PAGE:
U.S. banks and thrifts made a $7.6 billion first-quarter profit, a 60% drop from a year ago but a reversal of a fourth-quarter loss, according the Federal Deposit Insurance Corp.'s quarterly banking profile released Wednesday.
The slight profit was quite an improvement from the $32.1 billion loss reported in the fourth quarter, when so many institutions wrote down goodwill and made extraordinarily large provisions for loan loss reserves. Loan loss provisions were down in the first quarter, but were still higher than a year earlier. Despite the improved first-quarter performance, the FDIC's "problem" institution list grew to 305 from 252 in the period.
For a year-over-year comparison, combined industry earnings were $19.3 billion in the first quarter of 2008. At that time, the FDIC actually said "only $19.3 billion" in describing the first quarter 2008 earnings, an indication that even then, the agency had no idea how bad things would get.
The FDIC said that 22% of institutions reported losses and 59% reported lower net income year-over-year.
The continued decline of interest rates also helped banks in the first quarter, with the combined industry's net interest margin (the difference between interest earned and interest paid, divided by average assets) increasing to 3.39%, its highest level since the second quarter of 2006.
In a sign that loan losses would continue to increase despite the recent recovery in bank stocks, noncurrent loans increased by 26% or $59.2 billion during the quarter. The loan category with the largest percentage increase in noncurrent loans was nonfarm, nonresidential real estate loans, or commercial real estate loans, which were up 40% from the previous quarter.
Another significant macro number provided in the agency's report was a 2.2% or $302 billion decline in total industry assets, the largest decline in 25 years.
There were 21 bank and thrift failures during the quarter, the largest number since the fourth quarter of 1992. All 61 bank and thrift failures since the start of 2008 are detailed on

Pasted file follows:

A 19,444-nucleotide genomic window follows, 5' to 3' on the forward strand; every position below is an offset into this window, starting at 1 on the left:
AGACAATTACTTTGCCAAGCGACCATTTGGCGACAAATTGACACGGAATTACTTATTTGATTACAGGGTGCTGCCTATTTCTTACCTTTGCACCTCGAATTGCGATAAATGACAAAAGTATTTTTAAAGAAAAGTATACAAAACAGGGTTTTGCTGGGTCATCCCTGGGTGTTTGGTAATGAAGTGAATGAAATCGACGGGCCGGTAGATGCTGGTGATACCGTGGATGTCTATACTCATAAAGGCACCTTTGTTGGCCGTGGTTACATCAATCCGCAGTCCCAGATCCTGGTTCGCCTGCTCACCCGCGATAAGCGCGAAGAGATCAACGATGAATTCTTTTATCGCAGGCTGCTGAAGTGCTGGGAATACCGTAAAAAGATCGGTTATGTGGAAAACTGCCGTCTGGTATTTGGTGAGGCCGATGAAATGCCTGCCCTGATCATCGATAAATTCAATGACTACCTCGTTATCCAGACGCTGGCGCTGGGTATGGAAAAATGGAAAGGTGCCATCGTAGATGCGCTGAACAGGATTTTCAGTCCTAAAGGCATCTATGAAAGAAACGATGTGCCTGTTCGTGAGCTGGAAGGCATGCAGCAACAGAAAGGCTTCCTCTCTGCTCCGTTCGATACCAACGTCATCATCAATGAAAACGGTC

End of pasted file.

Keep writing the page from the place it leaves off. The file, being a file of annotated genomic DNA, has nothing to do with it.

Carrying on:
Many of the institutions on the FDIC's problem list are likely to have capital levels below
to be considered well-capitalized.
recently published a preliminary list of
undercapitalized banks as of March 31.
Ten of the nation's 19 largest banks, including
Bank of America
PNC Financial Services
, were ordered by federal regulators to raise more capital to withstand continued deterioration in the economy after government stress tests completed earlier this month.
The tests determined nine of the institutions, including
, had sufficient capital.
The following list includes the ten banks reporting the highest net income for the first quarter of 2009. Keep in mind that these numbers are for the banks themselves, not the holding companies.
Philip W. van Doorn joined TheStreet.com Ratings., Inc., in February 2007. He is the senior analyst responsible for assigning financial strength ratings to banks and savings and loan institutions. He also comments on industry and regulatory trends. Mr. van Doorn has fifteen years experience, having served as a loan operations officer at Riverside National Bank in Fort Pierce, Florida, and as a credit analyst at the Federal Home Loan Bank of New York, where he monitored banks in New York, New Jersey and Puerto Rico. Mr. van Doorn has additional experience in the mutual fund and computer software industries. He holds a Bachelor of Science in business administration from Long Island University.